Why the new, proposed U.S. dietary guidelines are provoking controversy and ire

October 7, 2015, 11:00 AM UTC
New USDA ChooseMyPlate Basic Food Group, Healthy Eating Diet Recommendation
Photograph by YinYang — Getty Images

On Wednesday, a congressional hearing will take up the new, proposed U.S. Dietary Guidelines, a process that has always been political, but perhaps never more so than it is now.

The guidelines affect everything from food labeling to school lunch menus to advice given by doctors. Every five years, the federal government reviews the guidelines, but as food has become a kind of political totem, with debates over “factory farming,” the marketing of unhealthful foods, and corporate food marketing, these dietary regulations have become a source of controversy.

To get an idea of just how controversial the guidelines have become, consider that five years ago, the last time they were reviewed, they received about 2,000 public comments. This year, they have received 29,000. And the uproar from various industry groups has been loud enough to get Congress to consider whether to withhold appropriations for the issuance of the guidelines.

Big Food lobbies

The proposed guidelines, a 570-page report, were authored by the Dietary Guidelines Advisory Committee, an independent group of 14 appointed doctors and scientists, working under the auspices of the departments of Agriculture and Health and Human Services. The report’s basic advice might sound innocuous enough: the American diet, according to the committee’s report, should be high in fruits, vegetables, whole grains, seafood, nuts, and legumes, moderate in low-fat dairy products, low in red and processed meat, and very low in sugar and refined grains.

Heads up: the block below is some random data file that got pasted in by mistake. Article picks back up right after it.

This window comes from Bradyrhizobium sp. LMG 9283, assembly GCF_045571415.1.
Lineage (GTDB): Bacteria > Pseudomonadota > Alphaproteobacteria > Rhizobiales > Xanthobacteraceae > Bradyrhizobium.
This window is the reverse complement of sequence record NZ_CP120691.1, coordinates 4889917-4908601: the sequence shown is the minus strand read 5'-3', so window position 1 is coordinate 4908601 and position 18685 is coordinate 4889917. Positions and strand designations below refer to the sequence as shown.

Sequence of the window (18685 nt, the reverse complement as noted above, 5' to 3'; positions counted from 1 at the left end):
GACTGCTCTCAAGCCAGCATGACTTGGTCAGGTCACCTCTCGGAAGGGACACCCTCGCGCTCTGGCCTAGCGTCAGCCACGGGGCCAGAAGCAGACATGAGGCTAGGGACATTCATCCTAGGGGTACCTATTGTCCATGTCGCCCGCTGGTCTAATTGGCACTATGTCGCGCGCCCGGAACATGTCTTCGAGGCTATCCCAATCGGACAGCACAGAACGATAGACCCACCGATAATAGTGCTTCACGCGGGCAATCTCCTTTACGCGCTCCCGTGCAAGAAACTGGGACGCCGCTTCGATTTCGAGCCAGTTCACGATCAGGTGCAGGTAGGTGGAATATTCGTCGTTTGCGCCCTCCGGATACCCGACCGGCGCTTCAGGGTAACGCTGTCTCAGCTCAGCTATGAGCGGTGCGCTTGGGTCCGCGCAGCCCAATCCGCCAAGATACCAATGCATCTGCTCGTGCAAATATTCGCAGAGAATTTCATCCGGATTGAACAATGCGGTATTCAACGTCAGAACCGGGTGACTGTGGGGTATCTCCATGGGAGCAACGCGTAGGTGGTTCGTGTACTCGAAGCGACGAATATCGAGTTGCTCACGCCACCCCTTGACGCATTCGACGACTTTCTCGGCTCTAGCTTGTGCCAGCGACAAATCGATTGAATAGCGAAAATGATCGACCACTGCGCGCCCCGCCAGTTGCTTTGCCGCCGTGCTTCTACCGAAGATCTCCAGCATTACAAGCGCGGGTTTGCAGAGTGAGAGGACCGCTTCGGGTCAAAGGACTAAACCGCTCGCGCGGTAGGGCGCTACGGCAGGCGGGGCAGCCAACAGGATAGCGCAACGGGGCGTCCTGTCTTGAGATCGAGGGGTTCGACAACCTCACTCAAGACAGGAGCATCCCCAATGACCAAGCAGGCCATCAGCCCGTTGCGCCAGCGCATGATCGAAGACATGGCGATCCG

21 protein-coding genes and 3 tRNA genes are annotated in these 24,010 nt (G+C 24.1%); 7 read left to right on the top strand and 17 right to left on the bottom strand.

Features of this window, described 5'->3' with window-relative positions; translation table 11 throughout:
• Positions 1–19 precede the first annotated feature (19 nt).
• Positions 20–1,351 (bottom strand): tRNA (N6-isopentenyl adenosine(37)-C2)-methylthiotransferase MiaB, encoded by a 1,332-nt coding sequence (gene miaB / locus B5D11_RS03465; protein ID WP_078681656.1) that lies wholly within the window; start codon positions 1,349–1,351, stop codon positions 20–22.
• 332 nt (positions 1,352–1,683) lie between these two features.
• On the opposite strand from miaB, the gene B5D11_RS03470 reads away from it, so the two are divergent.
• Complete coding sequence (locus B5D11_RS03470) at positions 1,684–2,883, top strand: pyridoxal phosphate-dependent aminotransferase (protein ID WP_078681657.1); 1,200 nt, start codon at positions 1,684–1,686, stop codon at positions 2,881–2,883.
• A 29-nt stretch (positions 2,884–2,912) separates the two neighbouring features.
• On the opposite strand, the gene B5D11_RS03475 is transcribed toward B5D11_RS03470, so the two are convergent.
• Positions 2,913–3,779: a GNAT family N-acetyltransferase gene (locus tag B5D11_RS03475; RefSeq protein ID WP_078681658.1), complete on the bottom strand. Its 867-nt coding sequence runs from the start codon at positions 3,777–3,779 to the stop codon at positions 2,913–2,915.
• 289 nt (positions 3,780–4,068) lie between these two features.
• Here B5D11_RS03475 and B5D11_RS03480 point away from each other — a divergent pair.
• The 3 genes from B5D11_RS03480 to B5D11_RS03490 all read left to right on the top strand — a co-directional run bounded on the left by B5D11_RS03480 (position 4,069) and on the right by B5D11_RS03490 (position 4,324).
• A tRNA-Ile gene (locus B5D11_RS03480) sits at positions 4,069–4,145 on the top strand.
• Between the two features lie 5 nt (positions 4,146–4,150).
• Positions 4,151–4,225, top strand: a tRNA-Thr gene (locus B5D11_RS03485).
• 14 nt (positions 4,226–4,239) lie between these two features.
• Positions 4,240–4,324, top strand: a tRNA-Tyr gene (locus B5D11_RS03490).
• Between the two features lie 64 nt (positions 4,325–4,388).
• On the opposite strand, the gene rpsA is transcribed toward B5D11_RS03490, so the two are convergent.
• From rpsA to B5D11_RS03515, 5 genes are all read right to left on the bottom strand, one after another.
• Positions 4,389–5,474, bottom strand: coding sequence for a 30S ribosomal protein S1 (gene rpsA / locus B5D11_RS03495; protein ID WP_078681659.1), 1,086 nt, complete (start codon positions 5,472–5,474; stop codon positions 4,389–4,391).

There are many areas of disagreement and debate, but the main argument this time concerns the basic makeup of our collective diet. Big Food has lobbied hard to make sure that the guidelines characterize its various products as positively as possible, or at least not too negatively. Meat producers are surely happy about recent trends like the Paleo Diet, and research that has tended to counter some of the scarier scientific pronouncements of previous decades. But the meat lobby was upset that the committee’s report calls for diets that are “lower in red and processed meats.” The guidelines also urge Americans to consider eating more vegetables as a way to help the environment. The North American Meat Institute was so upset it created a Change.org petition, Hands Off My Hot Dog.


The sugar lobby also has protested the proposal that added sugars be kept below 10% of daily caloric intake. The Sugar Association wrote a letter to the committee asserting flatly that there is “not a preponderance of scientific evidence for conclusion statements that link ‘added sugars’ intake to serious disease or negative health outcomes…”

The Dietary Guidelines Advisory panel also had suggested a tax on sugary drinks and snacks in order to improve people’s eating habits — which angered beverage companies.